“I am deeply troubled by Judge Mukasey’s continued unwillingness to clearly state his views on torture and unchecked executive power,” Clinton said in a statement.
Mukasey raised the ire of senators earlier this month when he repeatedly dodged questions about whether the practice of “waterboarding” was torture. He acknowledged that torture was unconstitutional but added that he had not been briefed on the interrogation techniques used by U.S. intelligence agencies and thus could not comment in detail on them.
The growing concern about Mukasey could mean trouble for his nomination, especially if his written answers to pending committee questions still rankle some members.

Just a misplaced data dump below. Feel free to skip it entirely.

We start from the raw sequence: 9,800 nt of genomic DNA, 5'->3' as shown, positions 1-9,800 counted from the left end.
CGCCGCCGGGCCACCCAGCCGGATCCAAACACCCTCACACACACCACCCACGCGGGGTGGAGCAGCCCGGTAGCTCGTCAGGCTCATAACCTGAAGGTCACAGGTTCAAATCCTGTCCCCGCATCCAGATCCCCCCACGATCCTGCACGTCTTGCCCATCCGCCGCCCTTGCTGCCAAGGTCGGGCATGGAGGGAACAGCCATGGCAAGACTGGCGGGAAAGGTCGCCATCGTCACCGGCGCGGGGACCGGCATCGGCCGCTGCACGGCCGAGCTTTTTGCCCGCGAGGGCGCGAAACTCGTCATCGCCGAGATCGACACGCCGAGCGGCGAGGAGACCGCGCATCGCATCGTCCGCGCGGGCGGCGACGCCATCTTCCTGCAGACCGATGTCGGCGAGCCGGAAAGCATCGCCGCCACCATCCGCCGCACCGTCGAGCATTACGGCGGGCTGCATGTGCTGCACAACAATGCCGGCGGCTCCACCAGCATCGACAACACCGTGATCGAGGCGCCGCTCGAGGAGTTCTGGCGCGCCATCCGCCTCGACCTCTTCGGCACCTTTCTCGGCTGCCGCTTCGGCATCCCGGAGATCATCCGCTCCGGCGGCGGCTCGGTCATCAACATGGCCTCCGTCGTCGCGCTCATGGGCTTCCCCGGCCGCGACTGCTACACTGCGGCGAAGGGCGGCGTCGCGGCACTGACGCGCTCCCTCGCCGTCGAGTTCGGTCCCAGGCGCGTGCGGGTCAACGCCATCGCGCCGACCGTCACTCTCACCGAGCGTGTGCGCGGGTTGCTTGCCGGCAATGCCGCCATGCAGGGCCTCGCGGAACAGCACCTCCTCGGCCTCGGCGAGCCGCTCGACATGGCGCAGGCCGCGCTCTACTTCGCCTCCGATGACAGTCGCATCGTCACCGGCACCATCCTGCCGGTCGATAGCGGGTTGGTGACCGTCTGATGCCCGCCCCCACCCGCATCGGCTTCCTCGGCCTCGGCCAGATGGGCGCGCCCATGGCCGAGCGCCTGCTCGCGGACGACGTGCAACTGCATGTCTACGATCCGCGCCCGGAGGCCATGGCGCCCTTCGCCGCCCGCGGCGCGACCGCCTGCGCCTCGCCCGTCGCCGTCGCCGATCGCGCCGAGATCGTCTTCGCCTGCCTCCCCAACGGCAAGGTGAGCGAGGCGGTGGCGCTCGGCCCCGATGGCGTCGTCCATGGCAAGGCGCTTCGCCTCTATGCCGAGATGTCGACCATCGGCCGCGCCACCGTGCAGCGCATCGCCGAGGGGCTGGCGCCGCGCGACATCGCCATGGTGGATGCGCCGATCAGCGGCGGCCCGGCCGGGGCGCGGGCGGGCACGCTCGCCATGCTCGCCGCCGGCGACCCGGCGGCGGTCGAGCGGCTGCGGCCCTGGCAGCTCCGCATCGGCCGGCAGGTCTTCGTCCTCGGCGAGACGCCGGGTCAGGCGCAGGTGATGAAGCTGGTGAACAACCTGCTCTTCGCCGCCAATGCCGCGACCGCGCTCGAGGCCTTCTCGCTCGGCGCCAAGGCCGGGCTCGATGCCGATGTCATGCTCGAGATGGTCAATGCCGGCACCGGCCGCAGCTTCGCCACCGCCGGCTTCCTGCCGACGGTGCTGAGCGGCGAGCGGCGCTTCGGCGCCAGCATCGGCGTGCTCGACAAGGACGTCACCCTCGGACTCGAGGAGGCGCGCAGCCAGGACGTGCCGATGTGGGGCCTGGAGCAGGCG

A senior Democrat on the Judiciary Committee, who would speak only on the condition of anonymity, said: “If we had a vote in the committee right now, he wouldn’t make it through.”
Senate Majority Leader Harry Reid (D-Nev.) said Tuesday that Democrats were waiting to schedule a vote on Mukasey’s nomination until he had answered their written questions, expressing frustration that Mukasey had yet to respond to the waterboarding query.
“He can’t answer that?” Reid asked. The right answer, Reid added, would be this: “After this review, I’m convinced waterboarding is torture.”